Ford, after returning 11.6% to investors in the past 52 weeks, but only a measly 1% gain in 2013, does not get the respect it deserves from the market. Cyclical industries like Autos and especially those with decades of over capacity seldom do. With Europe in the doldrums, and China, India and Brazil not growing as fast - Ford does look like its heading for its annual summer swoon. However, keeping a longer term horizon, and believing that Ford will continue to roll out an impressive line up of new products, cut costs and build up on its brand loyalty, I believe it deserves a far higher valuation.
The Bull Case
In March, Fusion sold more than 30,000 units in the U.S. - a monthly record. Last year Toyota (NYSE:TM) sold 404,886 Camry's compared to Fusion's 241,263 -- a difference of 67%. This quarter (March 2013) the gap narrowed to 25% with 100,830 Camrys hitting the road versus the Fusion's 80,558. The Camry has been Toyota's cash cow and its biggest profit segment by far. The strength of one dominant car cannot be overemphasized and for the Fusion to close up to Camry is a huge, huge achievement.
The Housing Recovery
Catalysts such as the housing recovery will continue to drive overall sales for the industry with demand picking up for pick-ups. This morning, housing starts, topped 1 Million for the first time since the financial crisis, taking it to its highest level since 2008.
This bodes very well for trucks and pick ups used in construction. In 2012, Ford's F-150 led U.S. sales at 645,316 units with closest competitor GM's Chevrolet Silverado 54% lower.
Two quarters back, analysts were predicting a 14 Million U.S. sales target for 2013, which has now geared up to the mid-15 Million mark and expected to race up to the 16.5 Million in 2015. Furthermore, the auto industry is in much better shape than it was the last time sales topped 16 Million -- Ford led by the redoubtable Alan Mullaly even more so.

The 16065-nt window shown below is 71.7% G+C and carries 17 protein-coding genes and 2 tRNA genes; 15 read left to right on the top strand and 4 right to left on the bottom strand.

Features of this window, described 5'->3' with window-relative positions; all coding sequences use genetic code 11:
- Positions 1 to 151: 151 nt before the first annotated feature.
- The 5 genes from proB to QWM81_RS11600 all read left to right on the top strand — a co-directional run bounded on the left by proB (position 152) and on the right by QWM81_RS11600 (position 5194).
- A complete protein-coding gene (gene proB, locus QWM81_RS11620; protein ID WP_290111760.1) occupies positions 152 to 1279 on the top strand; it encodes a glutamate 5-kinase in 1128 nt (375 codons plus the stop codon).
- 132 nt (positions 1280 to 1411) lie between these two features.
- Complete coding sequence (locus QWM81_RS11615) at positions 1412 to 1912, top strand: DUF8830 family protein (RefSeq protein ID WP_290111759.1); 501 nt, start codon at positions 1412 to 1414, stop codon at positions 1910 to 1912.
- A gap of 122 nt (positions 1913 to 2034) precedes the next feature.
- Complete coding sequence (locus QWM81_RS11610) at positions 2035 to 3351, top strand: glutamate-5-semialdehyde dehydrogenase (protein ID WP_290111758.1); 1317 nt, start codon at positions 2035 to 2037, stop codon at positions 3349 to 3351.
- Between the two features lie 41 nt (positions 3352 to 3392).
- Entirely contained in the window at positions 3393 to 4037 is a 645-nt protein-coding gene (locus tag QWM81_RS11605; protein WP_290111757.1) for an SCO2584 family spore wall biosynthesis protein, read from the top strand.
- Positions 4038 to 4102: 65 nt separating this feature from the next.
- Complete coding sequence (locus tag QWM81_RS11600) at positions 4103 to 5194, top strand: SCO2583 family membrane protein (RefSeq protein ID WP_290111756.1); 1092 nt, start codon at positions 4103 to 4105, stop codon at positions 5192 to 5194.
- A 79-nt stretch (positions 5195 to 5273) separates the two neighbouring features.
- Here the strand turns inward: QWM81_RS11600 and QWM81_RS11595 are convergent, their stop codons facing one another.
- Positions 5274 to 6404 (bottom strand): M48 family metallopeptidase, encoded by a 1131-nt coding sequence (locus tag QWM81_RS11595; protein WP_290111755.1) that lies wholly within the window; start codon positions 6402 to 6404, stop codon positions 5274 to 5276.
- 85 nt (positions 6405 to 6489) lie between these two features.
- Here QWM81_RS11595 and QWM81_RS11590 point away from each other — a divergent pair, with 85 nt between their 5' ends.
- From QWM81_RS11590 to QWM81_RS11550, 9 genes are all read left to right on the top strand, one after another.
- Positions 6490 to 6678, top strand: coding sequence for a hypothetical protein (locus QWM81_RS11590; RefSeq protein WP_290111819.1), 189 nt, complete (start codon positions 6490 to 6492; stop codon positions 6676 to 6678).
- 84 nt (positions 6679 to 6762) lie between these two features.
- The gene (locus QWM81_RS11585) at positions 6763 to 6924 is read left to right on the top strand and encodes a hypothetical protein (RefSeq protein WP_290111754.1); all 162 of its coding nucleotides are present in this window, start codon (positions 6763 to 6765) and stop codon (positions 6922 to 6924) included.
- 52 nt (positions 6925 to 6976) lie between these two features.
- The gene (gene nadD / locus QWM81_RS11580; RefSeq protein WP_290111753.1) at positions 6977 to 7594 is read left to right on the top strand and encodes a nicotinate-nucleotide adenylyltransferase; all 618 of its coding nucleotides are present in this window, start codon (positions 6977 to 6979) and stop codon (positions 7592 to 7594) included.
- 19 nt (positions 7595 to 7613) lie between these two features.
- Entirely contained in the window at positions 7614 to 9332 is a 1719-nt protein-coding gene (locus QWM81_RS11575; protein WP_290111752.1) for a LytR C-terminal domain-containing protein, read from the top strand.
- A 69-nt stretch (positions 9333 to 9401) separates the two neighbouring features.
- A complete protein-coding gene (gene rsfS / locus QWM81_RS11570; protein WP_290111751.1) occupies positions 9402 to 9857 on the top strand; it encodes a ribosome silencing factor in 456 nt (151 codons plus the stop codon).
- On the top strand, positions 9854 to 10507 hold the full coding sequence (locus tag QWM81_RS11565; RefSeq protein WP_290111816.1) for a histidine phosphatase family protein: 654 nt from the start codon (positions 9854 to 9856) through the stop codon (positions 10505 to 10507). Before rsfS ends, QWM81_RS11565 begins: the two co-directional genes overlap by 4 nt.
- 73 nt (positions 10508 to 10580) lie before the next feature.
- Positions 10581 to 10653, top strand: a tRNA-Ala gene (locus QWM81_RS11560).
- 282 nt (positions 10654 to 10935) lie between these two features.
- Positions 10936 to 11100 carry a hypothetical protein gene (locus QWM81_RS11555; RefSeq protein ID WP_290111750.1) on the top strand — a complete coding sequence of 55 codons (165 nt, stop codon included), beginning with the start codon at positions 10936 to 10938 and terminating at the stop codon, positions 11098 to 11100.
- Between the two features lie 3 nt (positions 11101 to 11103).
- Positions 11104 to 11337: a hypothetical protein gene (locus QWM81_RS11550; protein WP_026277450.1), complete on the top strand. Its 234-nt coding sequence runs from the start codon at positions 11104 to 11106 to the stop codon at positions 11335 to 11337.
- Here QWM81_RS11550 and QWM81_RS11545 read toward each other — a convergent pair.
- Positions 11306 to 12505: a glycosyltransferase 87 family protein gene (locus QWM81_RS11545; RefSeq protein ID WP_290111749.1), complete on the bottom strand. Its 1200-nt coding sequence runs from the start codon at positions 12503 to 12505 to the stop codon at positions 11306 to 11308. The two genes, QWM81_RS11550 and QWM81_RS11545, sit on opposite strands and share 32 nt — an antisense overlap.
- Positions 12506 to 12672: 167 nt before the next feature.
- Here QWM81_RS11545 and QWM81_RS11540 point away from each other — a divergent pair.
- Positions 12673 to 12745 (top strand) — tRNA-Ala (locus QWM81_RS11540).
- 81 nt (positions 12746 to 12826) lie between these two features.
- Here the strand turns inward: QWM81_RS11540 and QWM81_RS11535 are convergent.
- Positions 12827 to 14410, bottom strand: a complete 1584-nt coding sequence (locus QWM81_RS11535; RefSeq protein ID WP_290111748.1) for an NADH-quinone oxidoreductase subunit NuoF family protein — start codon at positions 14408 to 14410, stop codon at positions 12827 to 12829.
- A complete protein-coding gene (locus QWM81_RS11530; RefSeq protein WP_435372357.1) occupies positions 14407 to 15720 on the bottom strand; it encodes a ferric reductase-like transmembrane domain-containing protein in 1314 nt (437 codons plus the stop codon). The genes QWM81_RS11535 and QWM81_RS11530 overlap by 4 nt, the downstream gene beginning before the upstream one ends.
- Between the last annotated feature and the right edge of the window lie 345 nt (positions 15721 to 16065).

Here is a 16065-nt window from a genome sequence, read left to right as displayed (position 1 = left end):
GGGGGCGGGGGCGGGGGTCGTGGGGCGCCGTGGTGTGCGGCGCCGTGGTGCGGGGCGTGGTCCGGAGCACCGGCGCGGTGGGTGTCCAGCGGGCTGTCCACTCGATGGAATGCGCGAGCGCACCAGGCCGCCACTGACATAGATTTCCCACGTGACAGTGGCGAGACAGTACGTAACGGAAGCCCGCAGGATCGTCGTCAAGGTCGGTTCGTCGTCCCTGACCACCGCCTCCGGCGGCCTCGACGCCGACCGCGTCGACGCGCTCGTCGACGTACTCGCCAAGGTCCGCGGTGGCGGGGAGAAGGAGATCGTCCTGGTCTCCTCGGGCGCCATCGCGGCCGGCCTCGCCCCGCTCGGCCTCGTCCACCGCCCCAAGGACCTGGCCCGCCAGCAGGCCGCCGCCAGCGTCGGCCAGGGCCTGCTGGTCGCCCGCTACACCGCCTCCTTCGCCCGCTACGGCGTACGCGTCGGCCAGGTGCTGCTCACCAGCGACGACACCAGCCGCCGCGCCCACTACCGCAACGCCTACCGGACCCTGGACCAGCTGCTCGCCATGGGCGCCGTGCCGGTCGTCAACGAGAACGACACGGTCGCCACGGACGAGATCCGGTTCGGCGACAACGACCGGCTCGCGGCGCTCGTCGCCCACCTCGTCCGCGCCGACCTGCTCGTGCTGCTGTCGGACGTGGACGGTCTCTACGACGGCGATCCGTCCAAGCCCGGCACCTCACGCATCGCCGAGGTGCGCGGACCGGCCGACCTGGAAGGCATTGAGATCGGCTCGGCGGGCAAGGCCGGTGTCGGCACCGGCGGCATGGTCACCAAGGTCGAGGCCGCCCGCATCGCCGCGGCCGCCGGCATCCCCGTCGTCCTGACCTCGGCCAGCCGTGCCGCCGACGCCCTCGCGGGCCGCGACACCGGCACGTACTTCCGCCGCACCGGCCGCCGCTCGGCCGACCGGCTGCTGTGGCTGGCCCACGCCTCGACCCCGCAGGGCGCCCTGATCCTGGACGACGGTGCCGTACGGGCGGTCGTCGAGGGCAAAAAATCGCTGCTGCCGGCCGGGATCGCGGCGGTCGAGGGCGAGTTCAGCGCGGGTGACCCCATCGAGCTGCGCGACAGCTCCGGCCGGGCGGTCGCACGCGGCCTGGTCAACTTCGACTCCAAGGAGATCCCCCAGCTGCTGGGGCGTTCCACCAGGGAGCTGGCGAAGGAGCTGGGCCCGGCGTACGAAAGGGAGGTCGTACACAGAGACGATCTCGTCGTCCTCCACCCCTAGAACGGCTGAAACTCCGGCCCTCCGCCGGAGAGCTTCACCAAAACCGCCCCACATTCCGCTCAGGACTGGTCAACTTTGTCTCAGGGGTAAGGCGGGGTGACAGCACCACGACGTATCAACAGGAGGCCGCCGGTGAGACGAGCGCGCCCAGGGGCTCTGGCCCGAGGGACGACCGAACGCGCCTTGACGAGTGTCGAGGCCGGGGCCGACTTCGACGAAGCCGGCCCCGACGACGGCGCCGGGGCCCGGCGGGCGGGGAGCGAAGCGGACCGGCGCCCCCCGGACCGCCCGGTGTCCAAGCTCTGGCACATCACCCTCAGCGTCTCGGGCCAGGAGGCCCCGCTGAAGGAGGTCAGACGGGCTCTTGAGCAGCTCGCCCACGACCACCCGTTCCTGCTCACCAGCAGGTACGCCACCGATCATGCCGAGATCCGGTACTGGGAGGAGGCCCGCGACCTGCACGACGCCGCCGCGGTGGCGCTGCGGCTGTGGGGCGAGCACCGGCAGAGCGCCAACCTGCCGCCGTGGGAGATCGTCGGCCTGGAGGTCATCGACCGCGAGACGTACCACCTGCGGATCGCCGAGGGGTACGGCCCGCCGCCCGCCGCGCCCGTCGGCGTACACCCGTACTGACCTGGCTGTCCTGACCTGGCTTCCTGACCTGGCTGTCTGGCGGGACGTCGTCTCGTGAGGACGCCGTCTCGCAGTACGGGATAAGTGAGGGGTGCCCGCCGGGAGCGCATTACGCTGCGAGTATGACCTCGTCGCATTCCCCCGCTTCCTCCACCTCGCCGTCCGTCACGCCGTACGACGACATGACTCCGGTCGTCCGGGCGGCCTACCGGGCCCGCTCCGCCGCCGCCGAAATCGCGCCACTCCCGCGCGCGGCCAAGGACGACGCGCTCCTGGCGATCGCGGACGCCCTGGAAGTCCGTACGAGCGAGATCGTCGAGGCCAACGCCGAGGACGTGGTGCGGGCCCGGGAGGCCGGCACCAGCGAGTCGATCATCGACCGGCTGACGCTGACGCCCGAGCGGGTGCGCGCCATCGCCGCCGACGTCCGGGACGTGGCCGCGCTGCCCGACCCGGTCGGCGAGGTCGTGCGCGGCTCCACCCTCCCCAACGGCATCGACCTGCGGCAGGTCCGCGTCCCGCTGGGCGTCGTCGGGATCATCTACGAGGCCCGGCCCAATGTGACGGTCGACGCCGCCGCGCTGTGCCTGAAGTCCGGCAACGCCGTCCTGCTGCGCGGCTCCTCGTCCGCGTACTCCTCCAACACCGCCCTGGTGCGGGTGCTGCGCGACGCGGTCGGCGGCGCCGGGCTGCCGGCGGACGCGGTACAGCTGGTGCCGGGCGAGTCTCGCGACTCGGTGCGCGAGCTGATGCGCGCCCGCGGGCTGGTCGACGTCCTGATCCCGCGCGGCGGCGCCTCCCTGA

With a majority of new buyers choosing cars based on their fuel economy, hybrids, and green cars are going to be solidly in demand over the next decade. Ford, second only to Toyota in this segment, gained ground with a 324% gain in sales to 21,080 vehicles in the first quarter of 2013. More importantly, Ford gained traction among younger and new users - a far bigger boost for its street cred as a green company than the growth in car sales.
The Bear Case
A Weak Lincoln
Lincoln's progress is a question mark -- even with improved availability, sales shrank 22.5% in March 2013, from a year ago, significantly denting Ford's image as the company that can do little wrong.
The Mess in Europe
Europe remains a huge challenge for all auto makers and with 21% of its sales in Europe; Ford could lose more than $2 Billion this year in this segment. No automaker is expecting Europe's economy to turn around soon, at best the only strategy adopted by the rest is to discount and maintain market share. Unlike GM and other competitors, who have baulked at a taking a coherent step towards long term profitability, Ford is not content to muddle along. Ford's turnaround strategy in Europe, after losing heavily on discounting in 2012 is now focused on reducing capacity - a tried and tested strategy in the U.S. As good as this strategy worked for its North American operations in the long run - the medium and short term hemorrhaging will cost the company dearly. Closing just one plant in Belgium, and laying off 4,300 workers is likely to cost Ford $750 Million through 2014. On the anvil are two more plants and up to 6,200 workers through 2014. Till Ford's expenses come down as planned and it does not discount as much as other European car makers, Ford's market share and profits will fall faster than its competitors.
Deserving a Better Valuation
|Company||Ford Motor||General Motors||Toyota Motor|
|Market Cap $ Bn||50.8||39.5||191.5|
|Div Yield %||3.05%||1.28%|
|WW Est Sales 2013 $ Bn||134||157||227|
|WW Est Sales 2014 $ Bn||141||167||240|
|Sales growth 2014||5.2%||6.4%||5.7%|
Sales are expected to remain flat at $134 Billion in 2013 and grow 5.3% to $141 Billion in 2014, in line with Toyota but slower than GM, which is coming off a lower base. However with operating margins of 4.85% it is more profitable than Toyota at 4.82 and way ahead of GM's 3.26%
Ford definitely deserves a better valuation, at a market cap of 38% of sales; Ford is closer to GM than the 86% of sales given to Toyota. It has made better designed products and improved quality; has much stronger brand loyalty now and addressed problems head on. The response to Europe's recession shows a focused, stronger Ford willing to take longer term strategic solutions.
All these strengths don't deserve to be overshadowed by the weakness in Europe. I think it's a great opportunity to back up the truck on this one.
Disclosure: I am long F. I wrote this article myself, and it expresses my own opinions. I am not receiving compensation for it (other than from Seeking Alpha). I have no business relationship with any company whose stock is mentioned in this article.